27% of women rely on grandparents for child care

MORE than a quarter of women either starting or returning to work after having a child rely on grandparents as the main carer, figures released by the Australian Bureau of Statistics show.

Information about the employment experiences of women with children under the age of two years was collected in the Pregnancy and Employment Transitions 2011 survey.

Aspects of women's working experiences while pregnant and after returning to work were examined in the survey.

The survey, which also collected information on the type of leave used by women and their partner following the birth of the child, found 27% of women relied on grandparents for childcare when it was time to head back to the office.

Last month a report released by the Council on the Ageing showed grandparents saved parents almost $90 million a year on childcare in New South Wales alone.

COTA's Ian Day told ABC at the time grandparents were providing on average about 12 hours of care per week, with 10-20% of people aged over 65 providing unpaid care for their grandchildren.

He said some grandparents found it difficult to refuse requests to look after children despite feeling exploited.

ABS director of labour force and supplementary surveys Cassandra Gligora said the survey showed most women returned to the workforce on a part-time basis after having children.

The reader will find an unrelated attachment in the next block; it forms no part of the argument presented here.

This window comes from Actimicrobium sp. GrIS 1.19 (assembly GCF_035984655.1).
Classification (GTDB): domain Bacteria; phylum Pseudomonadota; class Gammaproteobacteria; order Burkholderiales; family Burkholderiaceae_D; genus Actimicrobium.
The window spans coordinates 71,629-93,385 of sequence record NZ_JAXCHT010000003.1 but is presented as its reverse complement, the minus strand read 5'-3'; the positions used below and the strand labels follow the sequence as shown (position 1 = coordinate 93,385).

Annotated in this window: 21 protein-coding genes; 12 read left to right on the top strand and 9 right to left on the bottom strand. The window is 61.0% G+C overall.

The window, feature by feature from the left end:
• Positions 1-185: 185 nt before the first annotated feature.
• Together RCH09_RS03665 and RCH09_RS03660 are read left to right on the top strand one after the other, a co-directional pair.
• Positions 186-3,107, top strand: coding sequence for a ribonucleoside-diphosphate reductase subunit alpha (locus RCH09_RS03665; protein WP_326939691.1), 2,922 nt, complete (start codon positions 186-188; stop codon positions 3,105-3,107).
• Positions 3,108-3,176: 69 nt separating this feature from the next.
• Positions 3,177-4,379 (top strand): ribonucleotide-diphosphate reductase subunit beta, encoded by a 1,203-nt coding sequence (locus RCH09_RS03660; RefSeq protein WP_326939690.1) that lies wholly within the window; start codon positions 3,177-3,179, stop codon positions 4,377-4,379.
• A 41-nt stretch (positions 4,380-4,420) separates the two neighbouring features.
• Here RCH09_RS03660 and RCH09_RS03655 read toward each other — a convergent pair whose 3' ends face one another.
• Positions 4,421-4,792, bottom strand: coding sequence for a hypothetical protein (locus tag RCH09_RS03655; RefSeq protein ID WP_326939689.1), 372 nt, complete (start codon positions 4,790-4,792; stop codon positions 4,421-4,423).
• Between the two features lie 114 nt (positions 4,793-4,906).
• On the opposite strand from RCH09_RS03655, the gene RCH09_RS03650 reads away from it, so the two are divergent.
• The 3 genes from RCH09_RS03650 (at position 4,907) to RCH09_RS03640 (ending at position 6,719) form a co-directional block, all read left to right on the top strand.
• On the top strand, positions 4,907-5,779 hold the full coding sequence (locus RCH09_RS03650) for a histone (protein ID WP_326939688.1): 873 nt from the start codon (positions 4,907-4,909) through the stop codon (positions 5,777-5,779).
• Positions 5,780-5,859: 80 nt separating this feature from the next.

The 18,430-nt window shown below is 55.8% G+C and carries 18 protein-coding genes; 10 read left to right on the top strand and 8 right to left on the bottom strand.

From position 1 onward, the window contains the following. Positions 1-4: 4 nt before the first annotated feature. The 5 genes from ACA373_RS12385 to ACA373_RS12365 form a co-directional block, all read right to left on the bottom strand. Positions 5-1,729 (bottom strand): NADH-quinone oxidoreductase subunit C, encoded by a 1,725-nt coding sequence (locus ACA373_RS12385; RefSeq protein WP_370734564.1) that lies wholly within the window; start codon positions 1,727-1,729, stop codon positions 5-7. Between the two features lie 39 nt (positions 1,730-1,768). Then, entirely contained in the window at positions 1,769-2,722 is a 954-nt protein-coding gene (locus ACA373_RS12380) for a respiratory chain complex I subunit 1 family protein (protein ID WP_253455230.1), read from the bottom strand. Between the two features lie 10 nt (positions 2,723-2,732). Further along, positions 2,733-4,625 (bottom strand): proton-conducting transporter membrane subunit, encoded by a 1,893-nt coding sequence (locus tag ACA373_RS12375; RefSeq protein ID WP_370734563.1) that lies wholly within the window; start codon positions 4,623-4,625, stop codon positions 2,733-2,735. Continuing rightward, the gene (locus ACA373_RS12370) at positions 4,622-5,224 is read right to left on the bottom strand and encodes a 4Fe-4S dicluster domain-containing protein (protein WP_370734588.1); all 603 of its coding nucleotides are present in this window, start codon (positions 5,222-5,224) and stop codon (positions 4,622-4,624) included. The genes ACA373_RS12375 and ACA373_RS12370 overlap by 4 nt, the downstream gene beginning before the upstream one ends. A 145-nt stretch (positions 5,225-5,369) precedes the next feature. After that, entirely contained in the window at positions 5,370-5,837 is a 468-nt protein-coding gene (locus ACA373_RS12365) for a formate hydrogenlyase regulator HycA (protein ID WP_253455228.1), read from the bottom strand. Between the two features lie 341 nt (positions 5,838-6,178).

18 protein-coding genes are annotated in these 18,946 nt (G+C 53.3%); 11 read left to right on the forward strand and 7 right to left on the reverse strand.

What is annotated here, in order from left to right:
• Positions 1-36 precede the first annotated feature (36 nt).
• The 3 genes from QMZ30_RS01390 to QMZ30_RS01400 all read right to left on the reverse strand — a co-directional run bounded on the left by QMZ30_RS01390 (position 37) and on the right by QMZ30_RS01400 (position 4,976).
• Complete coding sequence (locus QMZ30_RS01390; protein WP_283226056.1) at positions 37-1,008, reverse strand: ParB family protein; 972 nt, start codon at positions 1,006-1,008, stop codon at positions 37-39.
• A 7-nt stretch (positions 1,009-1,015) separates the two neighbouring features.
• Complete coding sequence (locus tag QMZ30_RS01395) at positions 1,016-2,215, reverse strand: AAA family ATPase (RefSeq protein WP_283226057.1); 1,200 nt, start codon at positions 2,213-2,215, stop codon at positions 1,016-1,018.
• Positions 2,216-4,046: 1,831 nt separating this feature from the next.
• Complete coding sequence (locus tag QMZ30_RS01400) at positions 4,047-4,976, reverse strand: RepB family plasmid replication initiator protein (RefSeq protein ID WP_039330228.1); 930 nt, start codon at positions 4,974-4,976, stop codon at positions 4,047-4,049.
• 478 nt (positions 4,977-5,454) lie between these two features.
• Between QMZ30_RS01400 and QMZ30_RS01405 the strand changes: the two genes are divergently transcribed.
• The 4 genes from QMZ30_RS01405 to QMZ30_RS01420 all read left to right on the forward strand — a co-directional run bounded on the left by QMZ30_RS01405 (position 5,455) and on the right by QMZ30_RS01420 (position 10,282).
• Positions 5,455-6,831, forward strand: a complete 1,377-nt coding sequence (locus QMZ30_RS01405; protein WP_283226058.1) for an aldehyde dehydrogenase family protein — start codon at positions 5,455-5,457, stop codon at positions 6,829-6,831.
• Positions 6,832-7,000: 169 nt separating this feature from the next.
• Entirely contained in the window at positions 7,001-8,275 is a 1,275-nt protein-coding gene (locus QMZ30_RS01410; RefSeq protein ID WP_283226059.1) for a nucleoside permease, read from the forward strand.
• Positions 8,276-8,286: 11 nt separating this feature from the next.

"The survey results show that 86% of women who returned to work after the birth of their child used at least one flexible work arrangement to assist with the care of their child," Ms Gligora said.

"Most women (76%) returned to part-time work. Over one-third of these mothers returned to work when their child was seven to 12 months old.

"Over 25 per cent of the women surveyed stated that the main reason they returned to work after the birth of their child was to keep their job or that they were returning at their employer's request. This was followed by financial reasons, maintaining self-esteem and maintaining their career skills."

The survey also found about 22% of the 357,500 women who worked while pregnant, permanently left their job before the birth of their child.

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